The nuance of diverse architectural style is all in the details. Any home construction company can build a basic rectangle, but what happens from that point forward will determine the architectural style of the structure. Use vertical siding such as ship-lap or board and batten, add a sliding barn door, use evenly spaced small mullion windows and you have a Barn Style Home. Change the siding to horizontal clapboards, add a porch, use traditional windows spaced evenly along the facade, and you have a Farmhouse. Use wide board vertical siding, employ a steeper roof pitch, add large roof dormers and a period cupola, and you get a Carriage House. Change the siding to shingles, flatten out the roof pitch, deepen the overhang, add small dormers, probably a porch, keep the structure on the small side, and you have a Cottage. Use stucco with stone or brick accents and shingles (or terra-cotta tiles) on the roof, and you’re on your way to either English Country Cottage or Italian Villa. The exterior features you choose determine the exterior style of your home. At Yankee Barn Homes, the staff is highly skilled at assisting each potential homeowner in achieving the exact home desired. They are well versed in how to achieve numerous architectural styles. The proof is in our photos.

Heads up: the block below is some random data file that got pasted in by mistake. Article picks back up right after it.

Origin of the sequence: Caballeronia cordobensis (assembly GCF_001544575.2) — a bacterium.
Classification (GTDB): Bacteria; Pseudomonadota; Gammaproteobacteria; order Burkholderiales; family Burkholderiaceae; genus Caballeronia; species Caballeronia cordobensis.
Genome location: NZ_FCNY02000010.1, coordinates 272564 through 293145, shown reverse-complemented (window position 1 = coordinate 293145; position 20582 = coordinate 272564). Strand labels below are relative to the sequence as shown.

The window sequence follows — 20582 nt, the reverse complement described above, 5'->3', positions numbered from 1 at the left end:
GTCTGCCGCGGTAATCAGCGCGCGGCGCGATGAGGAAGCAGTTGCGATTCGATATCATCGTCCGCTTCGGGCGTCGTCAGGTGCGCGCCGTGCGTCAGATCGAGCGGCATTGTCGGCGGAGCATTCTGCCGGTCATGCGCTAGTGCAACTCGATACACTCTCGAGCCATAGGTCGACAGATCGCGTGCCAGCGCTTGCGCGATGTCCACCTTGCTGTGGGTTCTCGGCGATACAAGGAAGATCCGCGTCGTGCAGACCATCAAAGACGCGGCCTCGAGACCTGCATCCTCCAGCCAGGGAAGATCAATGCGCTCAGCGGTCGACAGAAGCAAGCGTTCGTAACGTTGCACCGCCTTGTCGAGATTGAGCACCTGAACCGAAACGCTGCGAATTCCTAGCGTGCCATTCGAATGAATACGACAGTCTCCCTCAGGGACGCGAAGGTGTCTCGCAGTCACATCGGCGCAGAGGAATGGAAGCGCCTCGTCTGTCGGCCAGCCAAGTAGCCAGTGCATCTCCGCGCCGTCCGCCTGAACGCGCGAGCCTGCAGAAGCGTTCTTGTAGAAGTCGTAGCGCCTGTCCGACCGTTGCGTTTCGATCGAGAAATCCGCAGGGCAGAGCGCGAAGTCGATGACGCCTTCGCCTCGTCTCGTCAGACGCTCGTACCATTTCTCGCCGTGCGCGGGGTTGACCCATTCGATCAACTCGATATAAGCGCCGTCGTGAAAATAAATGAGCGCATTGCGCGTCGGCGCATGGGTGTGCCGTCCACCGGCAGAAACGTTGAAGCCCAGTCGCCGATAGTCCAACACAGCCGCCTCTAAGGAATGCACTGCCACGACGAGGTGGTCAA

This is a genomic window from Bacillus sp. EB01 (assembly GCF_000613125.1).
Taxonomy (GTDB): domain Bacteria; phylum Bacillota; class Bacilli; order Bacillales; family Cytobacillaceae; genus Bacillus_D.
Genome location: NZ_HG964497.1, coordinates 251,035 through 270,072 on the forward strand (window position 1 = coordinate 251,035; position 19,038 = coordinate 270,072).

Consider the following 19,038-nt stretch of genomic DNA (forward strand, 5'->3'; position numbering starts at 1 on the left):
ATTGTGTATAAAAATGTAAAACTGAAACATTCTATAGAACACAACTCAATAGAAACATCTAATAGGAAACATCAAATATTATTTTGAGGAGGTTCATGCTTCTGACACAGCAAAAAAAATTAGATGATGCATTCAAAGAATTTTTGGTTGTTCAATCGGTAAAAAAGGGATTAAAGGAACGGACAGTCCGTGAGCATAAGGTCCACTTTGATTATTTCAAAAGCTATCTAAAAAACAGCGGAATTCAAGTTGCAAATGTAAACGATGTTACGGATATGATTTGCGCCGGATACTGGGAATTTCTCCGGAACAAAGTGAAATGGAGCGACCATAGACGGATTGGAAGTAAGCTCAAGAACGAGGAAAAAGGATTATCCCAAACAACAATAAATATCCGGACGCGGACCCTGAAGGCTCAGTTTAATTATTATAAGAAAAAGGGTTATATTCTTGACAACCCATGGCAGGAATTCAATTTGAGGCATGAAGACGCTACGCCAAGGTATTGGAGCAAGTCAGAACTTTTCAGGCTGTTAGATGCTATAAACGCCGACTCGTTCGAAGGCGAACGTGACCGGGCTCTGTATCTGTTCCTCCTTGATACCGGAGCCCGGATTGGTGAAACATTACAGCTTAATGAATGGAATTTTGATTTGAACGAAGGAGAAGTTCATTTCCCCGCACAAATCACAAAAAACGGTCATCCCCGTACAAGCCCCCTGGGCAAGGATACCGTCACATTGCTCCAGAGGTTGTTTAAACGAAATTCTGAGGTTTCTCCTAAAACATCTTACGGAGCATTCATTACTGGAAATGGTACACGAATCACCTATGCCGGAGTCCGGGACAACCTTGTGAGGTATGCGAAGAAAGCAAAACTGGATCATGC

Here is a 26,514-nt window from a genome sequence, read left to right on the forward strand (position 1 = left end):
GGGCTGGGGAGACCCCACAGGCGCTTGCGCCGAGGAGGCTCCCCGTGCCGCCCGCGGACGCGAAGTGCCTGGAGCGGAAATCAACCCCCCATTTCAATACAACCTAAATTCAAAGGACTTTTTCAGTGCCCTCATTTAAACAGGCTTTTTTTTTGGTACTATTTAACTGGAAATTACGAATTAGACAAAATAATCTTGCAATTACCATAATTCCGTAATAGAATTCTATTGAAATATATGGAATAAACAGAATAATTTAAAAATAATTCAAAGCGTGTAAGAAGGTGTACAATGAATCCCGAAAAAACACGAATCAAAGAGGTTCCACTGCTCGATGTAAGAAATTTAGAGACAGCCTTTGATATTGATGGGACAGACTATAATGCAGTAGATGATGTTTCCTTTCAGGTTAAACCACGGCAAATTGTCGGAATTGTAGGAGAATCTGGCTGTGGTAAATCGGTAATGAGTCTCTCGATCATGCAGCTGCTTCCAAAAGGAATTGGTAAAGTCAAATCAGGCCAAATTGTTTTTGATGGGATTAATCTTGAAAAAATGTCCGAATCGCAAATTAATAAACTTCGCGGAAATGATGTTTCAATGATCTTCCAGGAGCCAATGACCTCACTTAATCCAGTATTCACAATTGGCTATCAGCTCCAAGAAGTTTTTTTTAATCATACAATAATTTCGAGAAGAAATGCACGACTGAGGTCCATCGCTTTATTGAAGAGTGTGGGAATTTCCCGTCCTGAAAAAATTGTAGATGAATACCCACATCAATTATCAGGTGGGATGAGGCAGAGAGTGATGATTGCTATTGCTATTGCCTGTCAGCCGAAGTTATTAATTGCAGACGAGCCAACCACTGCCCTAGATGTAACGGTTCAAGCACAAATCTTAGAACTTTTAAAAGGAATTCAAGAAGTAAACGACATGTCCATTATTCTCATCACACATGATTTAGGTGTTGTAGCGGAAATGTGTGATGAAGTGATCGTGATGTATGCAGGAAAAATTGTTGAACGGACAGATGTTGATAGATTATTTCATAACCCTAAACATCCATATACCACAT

How Architectural Style Is Created
The following are a few examples of the different exterior appearance Yankee Barn homeowners have achieved based on their style preferences, using the same rectangular shape as a starting point.
The barn style is captured here through the use of vertical shiplap siding, a massive sliding barn door and the small windows which typify many New England barns.
Farmhouse is announced through the use of horizontal siding, an expansive wrap-around farmer’s porch, and evenly spaced windows.
A contemporary barn house is evident through its use of clean lines, large groupings of windows, horizontal clapboards or vertical shiplap siding and a New England style cupola.
A shingle style bungalow belies its large size using bump outs, shed roof dormers, front entry in a pseudo-Federal style (a nod to its New England Oceanside community location), and mullion windows in a classic 6 over 6 pattern.
This Yankee Barn’s cottage style is typified by the deep overhang of the roof, its smaller size, the cozy porch on the front, and the use of 2 roof heights.
This Yankee Barn A-Frame home is a nod to the simple homes of U.S. Colonial times. As the home’s location is in an historic part of New England, there was a concerted effort the make the home blend with the surrounding history while maintaining its own identity.